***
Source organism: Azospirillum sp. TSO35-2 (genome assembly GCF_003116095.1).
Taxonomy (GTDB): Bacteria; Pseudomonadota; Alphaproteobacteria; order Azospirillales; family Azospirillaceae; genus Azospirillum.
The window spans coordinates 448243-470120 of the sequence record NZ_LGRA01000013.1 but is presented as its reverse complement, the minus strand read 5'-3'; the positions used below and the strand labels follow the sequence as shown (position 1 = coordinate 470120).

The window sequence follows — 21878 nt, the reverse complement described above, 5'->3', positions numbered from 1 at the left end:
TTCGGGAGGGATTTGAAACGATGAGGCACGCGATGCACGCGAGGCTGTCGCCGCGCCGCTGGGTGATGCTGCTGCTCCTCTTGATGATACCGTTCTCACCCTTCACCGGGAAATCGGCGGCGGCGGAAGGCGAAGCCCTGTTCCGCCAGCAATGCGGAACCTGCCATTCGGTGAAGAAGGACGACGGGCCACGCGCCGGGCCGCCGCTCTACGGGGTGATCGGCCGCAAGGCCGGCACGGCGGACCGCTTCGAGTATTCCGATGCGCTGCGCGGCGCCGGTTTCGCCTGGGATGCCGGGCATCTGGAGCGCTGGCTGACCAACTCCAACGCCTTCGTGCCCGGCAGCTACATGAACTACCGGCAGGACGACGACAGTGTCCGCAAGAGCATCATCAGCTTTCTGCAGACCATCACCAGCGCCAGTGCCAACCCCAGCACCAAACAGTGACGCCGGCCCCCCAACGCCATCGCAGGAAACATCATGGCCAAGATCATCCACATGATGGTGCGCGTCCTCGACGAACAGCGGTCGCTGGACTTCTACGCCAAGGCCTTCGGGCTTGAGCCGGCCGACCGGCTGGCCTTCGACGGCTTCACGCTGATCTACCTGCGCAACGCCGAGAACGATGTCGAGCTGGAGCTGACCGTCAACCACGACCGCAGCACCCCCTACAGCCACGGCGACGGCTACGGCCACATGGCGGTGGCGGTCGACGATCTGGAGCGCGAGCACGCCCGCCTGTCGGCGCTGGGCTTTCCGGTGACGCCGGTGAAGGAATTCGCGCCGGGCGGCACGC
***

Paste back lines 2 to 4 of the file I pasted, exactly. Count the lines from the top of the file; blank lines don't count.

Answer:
Taxonomy (GTDB): Bacteria; Pseudomonadota; Alphaproteobacteria; order Azospirillales; family Azospirillaceae; genus Azospirillum.
The window spans coordinates 448243-470120 of the sequence record NZ_LGRA01000013.1 but is presented as its reverse complement, the minus strand read 5'-3'; the positions used below and the strand labels follow the sequence as shown (position 1 = coordinate 470120).

The window sequence follows — 21878 nt, the reverse complement described above, 5'->3', positions numbered from 1 at the left end: